by Kate Heyhoe
Memorial Day is a traditional time of picnics and barbecues, a celebration of early summer, when families congregate and kids run wild. As a kid, I often spent such times with my cousins and their folks. Uncle Frank and Auntie Eva had lovely rose bushes all through the front yard of their modest house in L.A.'s Crescent Heights. My cousin Shelly and I would pretend we were at a luau and carefully string the rose petals with a needle and thread to make leis. Of course, we ended up with about 2 feet of string and 1 inch of petals, but that was OK. It was our fun and our play-time fantasy.
Recently, I was introduced to a charming new book called The Mainland Luau: How to Capture the Flavor of Hawaii in Your Own Backyard, by Patricia L. Fry. A slender 80 pages, this simple book is packed with hard to find information including "8 Methods of Roasting a Whole Pig."
If you have never tasted meat from a roast pig, you are in for a treat. It practically falls from the bones. But be advised, you need a fair amount of guests for a whole roasted pig, which is why it is perfect for a grand Memorial Day cookout.
Of course, putting the whole thing together is a little more complicated than slapping a few burgers on the grill. First, you gotta get a pig. The author meets this initial hurdle head on. If your local butcher can't order one for you, you can check the Yellow Pages under livestock, ask the feed store owner to recommend a local pig rancher, order a USDA inspected pig by mail or get a corn-fed one shipped directly from a company in Iowa (the book includes sources for these).
OK, so now ya gotta pig. What next? If the porker came skin-on (the tastiest way according to some) you'll need to have the hair removed. This may be easier said than done, so the author recommends buying the pig from a professional supplier already de-haired, which can help prevent you from tearing out your own hair.
If you have ever been to a 4H Club show, you will realize that piggies come in all sizes. A suckling pig, small enough to fit into a large oven or barbecue, weighs in at 10 to 12 pounds and feeds approximately 7 to 10 people. To calculate the size pig you need, figure one-third of the weight is lost to the dressing process, then allow 1 pound of meat per person. So a 100 pound porker would feed about 65 persons, about the size of many family reunions or church gatherings. A 200 pound beast would satisfy a small rural community.
Now the fun begins. The Mainland Luau explains clearly and concisely eight ways to roast your pig. Which is best for you? Take your pick from these methods:
- Underground Pit
- Gravel Pit
- Pig on a Spit
- Above the Ground Pit Barbecue
- Basted Pork Barbecue
- Montana Redwood Box Method
- Oven Roasted Suckling Pig
- Stuffed Pig
The traditional luau's underground pit relies on a good size piece of real estate you must be willing to churn under without fear of sacrificing the lawn. If this appeals to you, or if any of the more elaborate techniques are what you are looking for, we recommend you buy the book to follow the instructions therein (at a reasonable $8, it is hard to pass up). If you do have the territory for it, making a pit is certainly worth the effort when you consider the luscious flavor of a whole roast pig and the huge number of mouths it can feed.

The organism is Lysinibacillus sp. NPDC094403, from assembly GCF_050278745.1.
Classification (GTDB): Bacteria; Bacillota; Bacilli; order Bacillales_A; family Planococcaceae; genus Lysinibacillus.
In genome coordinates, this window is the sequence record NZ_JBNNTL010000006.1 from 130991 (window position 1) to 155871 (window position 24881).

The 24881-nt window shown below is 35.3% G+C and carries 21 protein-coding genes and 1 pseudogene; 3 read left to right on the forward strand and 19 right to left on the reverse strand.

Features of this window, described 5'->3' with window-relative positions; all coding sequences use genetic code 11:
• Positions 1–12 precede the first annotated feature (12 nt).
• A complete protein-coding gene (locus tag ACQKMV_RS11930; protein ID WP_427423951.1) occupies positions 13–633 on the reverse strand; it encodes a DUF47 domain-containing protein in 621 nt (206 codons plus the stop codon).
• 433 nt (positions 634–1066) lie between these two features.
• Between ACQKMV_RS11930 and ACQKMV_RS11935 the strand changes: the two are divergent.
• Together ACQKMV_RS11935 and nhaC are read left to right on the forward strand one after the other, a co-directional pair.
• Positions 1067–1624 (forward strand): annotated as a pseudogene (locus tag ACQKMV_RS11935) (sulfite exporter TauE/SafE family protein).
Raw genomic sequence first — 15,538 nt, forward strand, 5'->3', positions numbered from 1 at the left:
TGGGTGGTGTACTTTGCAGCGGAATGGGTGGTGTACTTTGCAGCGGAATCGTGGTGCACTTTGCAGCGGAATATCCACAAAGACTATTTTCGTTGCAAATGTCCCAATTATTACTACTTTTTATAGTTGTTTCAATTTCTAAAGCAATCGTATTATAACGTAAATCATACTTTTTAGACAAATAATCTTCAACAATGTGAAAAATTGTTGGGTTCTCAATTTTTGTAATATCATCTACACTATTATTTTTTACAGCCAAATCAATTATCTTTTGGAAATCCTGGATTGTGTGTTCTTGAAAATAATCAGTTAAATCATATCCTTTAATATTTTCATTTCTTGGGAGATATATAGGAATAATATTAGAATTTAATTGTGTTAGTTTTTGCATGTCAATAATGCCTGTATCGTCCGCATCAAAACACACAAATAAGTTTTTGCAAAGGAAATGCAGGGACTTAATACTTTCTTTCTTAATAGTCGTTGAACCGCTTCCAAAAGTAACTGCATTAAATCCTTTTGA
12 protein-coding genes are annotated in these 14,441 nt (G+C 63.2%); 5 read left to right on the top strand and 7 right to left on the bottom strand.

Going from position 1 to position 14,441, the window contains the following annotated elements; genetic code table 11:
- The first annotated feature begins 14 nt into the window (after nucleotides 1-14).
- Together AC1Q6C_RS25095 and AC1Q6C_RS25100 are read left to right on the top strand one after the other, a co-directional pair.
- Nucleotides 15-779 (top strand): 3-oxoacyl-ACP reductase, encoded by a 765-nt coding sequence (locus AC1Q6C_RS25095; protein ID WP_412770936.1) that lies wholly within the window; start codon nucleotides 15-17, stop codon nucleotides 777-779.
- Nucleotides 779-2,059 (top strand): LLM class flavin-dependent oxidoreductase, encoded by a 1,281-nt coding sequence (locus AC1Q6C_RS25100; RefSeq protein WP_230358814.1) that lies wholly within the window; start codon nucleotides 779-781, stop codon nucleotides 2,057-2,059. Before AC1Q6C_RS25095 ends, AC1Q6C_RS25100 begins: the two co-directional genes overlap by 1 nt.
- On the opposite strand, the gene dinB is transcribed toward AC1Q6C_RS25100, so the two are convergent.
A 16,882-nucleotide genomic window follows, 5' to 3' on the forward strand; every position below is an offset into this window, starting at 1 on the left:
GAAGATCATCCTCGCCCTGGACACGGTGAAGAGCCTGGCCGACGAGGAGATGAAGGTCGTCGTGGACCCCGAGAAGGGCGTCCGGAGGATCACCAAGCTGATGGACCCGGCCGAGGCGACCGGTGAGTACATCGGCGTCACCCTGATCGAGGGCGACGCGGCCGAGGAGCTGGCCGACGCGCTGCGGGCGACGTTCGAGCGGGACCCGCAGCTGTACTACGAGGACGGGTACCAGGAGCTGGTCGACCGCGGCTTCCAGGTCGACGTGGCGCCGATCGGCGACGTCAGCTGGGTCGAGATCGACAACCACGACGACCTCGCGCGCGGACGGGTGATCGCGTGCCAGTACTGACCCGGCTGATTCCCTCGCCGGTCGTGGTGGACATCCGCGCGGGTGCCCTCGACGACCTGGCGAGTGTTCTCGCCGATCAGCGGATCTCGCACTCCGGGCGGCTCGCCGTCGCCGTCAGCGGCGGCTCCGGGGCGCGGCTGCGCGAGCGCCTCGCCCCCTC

For those of you who would prefer not to totally destroy your landscaping, you can follow the Above the Ground Pit Barbecue instructions, which requires only partial submersion of the bricks into the ground. You will need to start a 200 pound pig the night before, as it takes some 18 hours to cook. This may also require some close friends to join you, in ever vigilant shifts, tending the fire and turning the pig. The next afternoon, the pig itself becomes the centerpiece, and the author suggests covering a picnic table with foil and surrounding the pig with pineapple and tropical fruit slices. Recommendations for cutting techniques which keep the meat warm and moist longer are also included.
Of course, no luau is complete without the proper atmosphere, and the author includes a lexicon of Hawaiian words and pronunciations, including "Okole maluna," which loosely translated means "bottoms up." She aptly gives tips on everything from hula dancing and creating island attire to table decorations of banana leaves and palm fronds, and even the stringing of flower leis. It takes some 30 to 60 blossoms for one lei, which would have sent my cousin Shelly and I dreamily into true paradise.
So this Memorial Day, start your planning early: order the pig, pick up some cinder blocks and wire mesh, gather some foliage from the neighborhood and invite everyone to pig-out. The Mainland Luau is not a fancy tome, but its simple suggestions offer a world of exotic inspirations for cooking up a festive gathering, even for a Haole on the mainland.
- The Mainland Luau
- by Patricia L. Fry
- Drawings by Gini Swift
- $8.00 Paperback
- Matilijia Press 1996
- ISBN: 0-9612642-2-5
This page originally published as part of the electronic Gourmet Guide between 1994 and 1998.
Copyright © 2007, Forkmedia LLC. All rights reserved.
Modified April 2007